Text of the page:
Belgium has ten provinces. One of them is the province of Vlaams Brabant (Flemish Brabant), actually the northern half of the former province of Brabant tout court, which a while back got split into a Flemish and a Walloon half.
Most if not all provinces own at least one dedicated recreational area. I do not want to dwell here on the issue if possession and management of such areas should really be the job of a province, even though the question may be more relevant than you think. But anyway, the province of Flemish Brabant owns the Huizingen Provincial Domain, some twenty kilometers due south of Brussels. I have known it since childhood, and my earliest memories from the place bring back feelings of awe and delight over the beautifully arranged gardens and ponds.
I guess feelings like that may come to an end.
About four months ago, I decided to take the wife and children back to the place.
I thought I was in Marrakech.
If you think I'm some kind of dour and sour grinch, you should have a stroll in Provinciaal Domein Huizingen yourself. And experience the "soft" ethnic cleansing yourself. If you're still not convinced, you might want to go to another recreational area in Flemish Brabant, the BLOSO domain of Hofstade. At about the same time I made these photos in Huizingen, between two hundred and three hundred Moroccan youths surrounded 8 cops there, called in for backup of the domain's own security officers, and beleagered them for about one hour. The moroccans descended a hail of stones and all sorts of projectiles over the cops and it was not until some 70 reinforcements came in from neighboring communes that things gradually cooled down.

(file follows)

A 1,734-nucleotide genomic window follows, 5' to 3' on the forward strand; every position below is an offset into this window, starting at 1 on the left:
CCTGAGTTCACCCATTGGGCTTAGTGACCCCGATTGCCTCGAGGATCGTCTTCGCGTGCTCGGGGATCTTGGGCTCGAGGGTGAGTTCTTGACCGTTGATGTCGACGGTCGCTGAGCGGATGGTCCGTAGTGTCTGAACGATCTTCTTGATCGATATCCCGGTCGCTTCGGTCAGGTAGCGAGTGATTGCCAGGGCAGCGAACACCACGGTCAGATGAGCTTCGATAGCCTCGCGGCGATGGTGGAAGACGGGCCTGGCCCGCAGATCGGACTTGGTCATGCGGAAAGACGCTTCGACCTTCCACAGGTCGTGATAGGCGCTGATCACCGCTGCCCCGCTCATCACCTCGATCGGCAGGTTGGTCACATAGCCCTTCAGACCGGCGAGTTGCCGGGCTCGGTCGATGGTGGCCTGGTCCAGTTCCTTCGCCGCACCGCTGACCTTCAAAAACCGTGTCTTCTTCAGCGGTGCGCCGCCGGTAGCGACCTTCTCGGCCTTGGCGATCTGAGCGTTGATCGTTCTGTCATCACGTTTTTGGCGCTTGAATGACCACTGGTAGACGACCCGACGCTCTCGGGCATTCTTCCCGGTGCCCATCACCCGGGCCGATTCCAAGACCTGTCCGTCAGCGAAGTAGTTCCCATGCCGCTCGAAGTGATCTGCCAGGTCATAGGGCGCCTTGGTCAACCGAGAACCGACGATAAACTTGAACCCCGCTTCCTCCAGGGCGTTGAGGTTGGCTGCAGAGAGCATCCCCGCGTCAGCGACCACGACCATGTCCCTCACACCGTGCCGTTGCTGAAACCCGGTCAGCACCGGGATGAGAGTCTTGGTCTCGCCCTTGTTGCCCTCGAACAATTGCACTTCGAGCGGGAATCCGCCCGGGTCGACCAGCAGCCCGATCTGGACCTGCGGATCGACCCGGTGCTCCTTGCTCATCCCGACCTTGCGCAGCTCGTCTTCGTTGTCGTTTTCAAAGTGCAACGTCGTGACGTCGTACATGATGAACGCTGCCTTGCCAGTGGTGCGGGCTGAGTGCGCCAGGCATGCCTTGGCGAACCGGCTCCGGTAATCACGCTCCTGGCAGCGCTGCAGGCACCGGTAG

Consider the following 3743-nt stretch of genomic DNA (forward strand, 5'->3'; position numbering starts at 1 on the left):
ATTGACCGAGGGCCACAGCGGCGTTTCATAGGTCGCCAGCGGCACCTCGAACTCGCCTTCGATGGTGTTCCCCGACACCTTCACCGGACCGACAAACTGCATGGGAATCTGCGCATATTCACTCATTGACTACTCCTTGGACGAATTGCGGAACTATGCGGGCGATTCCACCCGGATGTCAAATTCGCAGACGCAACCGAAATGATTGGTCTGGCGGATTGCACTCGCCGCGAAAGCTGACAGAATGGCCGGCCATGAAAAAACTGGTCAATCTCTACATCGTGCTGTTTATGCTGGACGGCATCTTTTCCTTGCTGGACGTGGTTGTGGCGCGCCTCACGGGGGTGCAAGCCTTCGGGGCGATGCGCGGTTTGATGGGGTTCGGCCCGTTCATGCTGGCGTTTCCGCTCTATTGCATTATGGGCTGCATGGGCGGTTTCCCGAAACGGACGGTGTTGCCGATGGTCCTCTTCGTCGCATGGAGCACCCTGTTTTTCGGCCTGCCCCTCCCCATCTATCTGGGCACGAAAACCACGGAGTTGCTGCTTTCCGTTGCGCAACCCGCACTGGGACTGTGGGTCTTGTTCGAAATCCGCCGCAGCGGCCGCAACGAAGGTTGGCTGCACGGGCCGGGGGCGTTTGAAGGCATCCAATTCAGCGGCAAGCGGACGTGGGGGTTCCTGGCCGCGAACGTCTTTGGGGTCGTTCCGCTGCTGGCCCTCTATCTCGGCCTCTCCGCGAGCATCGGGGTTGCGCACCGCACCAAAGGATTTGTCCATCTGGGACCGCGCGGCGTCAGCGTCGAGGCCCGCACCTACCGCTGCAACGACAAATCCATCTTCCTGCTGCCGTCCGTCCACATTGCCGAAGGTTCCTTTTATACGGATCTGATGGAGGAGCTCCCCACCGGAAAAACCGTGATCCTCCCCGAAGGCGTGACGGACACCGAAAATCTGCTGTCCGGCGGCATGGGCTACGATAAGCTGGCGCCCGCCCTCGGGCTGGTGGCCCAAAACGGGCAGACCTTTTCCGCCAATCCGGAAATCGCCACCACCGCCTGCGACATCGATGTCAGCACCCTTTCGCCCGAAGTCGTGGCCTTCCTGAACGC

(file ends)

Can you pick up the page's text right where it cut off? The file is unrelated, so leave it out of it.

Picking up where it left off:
De Ster near Sint-Niklaas, birthplace of Mark Steyn's mother, is another such area where authochton Belgians are pushed out. Whether through violence like in Hofstade and Sint-Niklaas, or sheer intimidation like in Huizingen.
Europe will pay a heavy price for its embrace of the faux ideology of multiculturalism, its rejection of sound conservative values, its refusal to procreate, and its shirking away from its responsibility to cherish and defend what was acquired through the ages at great cost. It is one thing when the culture that is yielding to another one is in fact inferior to the replacement. When what we nowadays call the 'Old Belgians' accepted Roman mores and culture over 2,000 years ago (not without some tough fighting, martial honour thus saved), it was a bonus for everyone but especially for us recipients of all that Rome had to offer.
It is an entirely different thing when the yielding culture is actually superior to the newcomer.
I absolutely reject what Anders Behring Breivik did, for his acts constitute nothing less than terrorism. But his analysis is correct.